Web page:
In response to the challenges imposed by false positives and potential bias in AI detection software, some educational institutions have chosen to disable Turnitin’s AI detection tool since the start of the 2023 academic year. For example, Vanderbilt University has decided to “disable Turnitin’s AI detection tool for the foreseeable future[,]” citing questions about how the tool works and the potential for bias against students for whom English is a second language. Issues of bias are particularly common within AI technologies, which rely on amassing a bank of human-generated information to work. Where the samples used to create an AI tool include mostly material from one group, in this case, native English speakers, non-native English writing may be flagged due to coincidental differences in sentence structure and word choice. The University of Pittsburgh has taken a similar stance. Other universities, including Michigan State University, Northwestern University, and the University of Texas, have also disabled Turnitin’s AI detection tool.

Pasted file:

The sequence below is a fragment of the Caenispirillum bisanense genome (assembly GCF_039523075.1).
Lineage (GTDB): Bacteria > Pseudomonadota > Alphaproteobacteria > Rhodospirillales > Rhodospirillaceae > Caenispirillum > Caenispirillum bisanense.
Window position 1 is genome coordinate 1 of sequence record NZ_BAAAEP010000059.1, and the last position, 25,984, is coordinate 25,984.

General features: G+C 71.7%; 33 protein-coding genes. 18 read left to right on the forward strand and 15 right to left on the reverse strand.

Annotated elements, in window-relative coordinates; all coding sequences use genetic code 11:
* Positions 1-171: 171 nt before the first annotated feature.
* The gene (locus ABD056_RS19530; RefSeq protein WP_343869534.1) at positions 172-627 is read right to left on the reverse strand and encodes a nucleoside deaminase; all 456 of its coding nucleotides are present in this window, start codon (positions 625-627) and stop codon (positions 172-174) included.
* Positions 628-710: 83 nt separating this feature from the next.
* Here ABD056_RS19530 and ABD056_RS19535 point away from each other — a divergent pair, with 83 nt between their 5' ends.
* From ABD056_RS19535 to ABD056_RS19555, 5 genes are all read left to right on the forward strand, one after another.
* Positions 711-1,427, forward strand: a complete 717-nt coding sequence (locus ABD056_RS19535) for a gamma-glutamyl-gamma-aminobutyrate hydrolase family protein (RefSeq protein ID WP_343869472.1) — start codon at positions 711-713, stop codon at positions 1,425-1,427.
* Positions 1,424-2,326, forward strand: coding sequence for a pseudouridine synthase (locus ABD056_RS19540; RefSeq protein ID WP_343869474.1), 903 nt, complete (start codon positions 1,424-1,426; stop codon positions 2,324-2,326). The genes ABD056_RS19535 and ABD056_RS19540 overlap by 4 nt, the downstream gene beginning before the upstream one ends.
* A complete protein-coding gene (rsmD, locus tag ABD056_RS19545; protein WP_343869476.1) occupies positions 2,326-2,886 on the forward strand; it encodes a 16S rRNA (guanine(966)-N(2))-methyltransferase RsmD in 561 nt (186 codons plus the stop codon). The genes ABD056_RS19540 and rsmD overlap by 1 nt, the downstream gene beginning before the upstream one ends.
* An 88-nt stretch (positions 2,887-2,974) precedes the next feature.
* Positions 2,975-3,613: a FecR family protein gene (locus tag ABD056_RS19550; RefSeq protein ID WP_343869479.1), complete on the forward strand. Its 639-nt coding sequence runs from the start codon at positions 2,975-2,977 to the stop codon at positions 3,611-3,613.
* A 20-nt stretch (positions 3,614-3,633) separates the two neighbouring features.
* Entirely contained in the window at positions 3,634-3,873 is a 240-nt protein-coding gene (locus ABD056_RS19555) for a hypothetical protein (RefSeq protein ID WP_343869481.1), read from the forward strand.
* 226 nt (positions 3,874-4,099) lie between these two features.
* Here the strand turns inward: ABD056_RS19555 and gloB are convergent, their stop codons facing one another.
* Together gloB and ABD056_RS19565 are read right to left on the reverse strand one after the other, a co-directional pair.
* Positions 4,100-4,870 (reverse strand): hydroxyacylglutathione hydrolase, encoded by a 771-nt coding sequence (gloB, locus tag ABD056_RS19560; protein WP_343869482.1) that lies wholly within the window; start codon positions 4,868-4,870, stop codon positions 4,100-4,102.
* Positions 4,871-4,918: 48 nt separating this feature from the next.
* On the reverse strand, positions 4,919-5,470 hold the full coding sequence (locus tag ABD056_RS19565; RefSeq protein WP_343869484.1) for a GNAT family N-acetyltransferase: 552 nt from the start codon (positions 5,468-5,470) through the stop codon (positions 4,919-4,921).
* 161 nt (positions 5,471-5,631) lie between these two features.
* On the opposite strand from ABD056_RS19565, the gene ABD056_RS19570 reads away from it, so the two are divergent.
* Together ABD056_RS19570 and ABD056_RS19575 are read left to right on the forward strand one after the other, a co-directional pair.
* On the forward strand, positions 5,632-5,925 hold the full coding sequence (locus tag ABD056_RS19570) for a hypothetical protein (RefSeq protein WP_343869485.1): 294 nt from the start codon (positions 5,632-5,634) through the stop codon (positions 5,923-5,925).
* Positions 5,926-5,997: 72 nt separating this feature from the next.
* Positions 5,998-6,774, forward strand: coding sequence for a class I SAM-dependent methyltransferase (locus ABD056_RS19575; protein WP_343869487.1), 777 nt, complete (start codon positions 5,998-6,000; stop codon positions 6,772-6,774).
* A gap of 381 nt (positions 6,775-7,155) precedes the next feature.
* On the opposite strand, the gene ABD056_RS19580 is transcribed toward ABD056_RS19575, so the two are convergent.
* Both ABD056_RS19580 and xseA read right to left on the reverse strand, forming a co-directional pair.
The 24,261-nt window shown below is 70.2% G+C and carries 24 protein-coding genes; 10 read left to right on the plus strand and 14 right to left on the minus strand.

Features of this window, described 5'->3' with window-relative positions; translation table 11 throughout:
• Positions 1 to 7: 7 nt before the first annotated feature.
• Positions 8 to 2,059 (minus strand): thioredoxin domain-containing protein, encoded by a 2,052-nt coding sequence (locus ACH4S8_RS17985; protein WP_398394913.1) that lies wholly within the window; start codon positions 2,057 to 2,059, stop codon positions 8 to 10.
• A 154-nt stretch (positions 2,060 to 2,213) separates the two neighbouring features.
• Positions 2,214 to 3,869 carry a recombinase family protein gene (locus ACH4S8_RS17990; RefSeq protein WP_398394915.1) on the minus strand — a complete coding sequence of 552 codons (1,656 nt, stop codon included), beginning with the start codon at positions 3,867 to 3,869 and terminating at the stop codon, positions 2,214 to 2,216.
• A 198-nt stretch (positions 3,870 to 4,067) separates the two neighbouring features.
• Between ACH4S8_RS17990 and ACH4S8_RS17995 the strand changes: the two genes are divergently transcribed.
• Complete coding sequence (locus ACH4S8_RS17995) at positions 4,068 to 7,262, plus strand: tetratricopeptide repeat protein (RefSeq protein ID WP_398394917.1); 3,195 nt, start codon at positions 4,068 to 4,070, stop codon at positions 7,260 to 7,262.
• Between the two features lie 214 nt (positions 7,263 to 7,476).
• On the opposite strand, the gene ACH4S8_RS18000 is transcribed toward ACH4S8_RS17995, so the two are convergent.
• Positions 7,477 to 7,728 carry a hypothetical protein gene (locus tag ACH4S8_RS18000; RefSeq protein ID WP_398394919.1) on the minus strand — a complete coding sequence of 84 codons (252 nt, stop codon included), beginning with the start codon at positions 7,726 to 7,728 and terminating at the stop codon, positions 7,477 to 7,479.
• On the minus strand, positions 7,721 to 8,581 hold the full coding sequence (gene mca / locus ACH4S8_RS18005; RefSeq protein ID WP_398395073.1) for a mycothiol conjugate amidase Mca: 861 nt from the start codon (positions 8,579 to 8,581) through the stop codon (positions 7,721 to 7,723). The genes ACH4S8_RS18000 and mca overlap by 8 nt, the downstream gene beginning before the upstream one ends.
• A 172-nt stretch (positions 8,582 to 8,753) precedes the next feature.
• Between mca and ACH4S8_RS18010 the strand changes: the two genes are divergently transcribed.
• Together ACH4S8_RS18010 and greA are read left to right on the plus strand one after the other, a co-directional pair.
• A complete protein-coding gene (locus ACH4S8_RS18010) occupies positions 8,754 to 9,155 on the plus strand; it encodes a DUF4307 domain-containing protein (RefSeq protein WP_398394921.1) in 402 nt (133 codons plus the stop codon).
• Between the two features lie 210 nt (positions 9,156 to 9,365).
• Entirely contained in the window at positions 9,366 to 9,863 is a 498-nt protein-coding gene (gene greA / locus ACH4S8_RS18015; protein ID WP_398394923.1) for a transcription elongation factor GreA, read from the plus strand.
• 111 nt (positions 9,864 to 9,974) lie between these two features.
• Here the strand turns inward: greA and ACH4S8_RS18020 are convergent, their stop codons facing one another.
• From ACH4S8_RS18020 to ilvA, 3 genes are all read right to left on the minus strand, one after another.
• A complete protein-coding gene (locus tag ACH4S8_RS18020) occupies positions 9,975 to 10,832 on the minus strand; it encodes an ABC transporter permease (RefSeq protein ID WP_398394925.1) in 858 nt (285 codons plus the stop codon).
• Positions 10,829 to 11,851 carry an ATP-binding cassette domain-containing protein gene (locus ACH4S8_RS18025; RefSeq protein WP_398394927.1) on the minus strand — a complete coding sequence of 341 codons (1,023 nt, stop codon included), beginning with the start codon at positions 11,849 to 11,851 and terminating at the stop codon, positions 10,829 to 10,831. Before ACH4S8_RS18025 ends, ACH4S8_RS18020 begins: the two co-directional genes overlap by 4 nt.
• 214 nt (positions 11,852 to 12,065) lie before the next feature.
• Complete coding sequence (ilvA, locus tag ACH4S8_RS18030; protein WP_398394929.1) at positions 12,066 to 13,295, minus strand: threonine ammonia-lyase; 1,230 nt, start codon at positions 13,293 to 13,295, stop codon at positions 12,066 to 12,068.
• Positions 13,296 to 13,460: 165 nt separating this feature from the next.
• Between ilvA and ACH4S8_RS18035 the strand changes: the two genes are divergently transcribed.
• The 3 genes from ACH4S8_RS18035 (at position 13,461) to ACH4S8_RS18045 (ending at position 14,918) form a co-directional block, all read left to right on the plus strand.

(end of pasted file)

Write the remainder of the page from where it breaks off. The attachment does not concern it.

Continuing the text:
Institutions that Continue to Use AI Detection Are Encouraged to Rely on More than One Indication of AI Misuse
The Center for Teaching Excellence at the University of Kansas has provided guidance on the careful use of AI detectors in combination with an instructor’s knowledge of the student’s writing. AI detectors, according to the guidance, is a “tool [that] provides information, not an indictment” of students’ work. This policy acknowledges the common pitfalls of AI detection tools. The remaining guidance provides students and educators with a more human approach to AI detection, and encourages a process to work with students to determine whether a student has inappropriately used AI in submitted work:
- Make comparisons. Does the flagged work have a difference in style, tone, spelling, flow, complexity, development of argument, and use of sources and citations than students’ previous work? We often detect potential plagiarism by making those sorts of comparisons. AI-created work raises suspicion for the same reason.
- Try another tool. Submit the work to another AI detector and see whether you get similar results. That won’t provide absolute proof, especially if the detectors are trained on the same language model. It will provide additional information, though.
- Talk with the student. Students don’t see the scores from the AI detection tool, so meet with them about the work you are questioning and show them the Turnitin data. Explain that the detector suggests use of AI software to create the written work and point out the flagged elements in the writing. Make sure the student understands why that is a problem. If the work is substantially different from the student’s previous work, point out the key differences.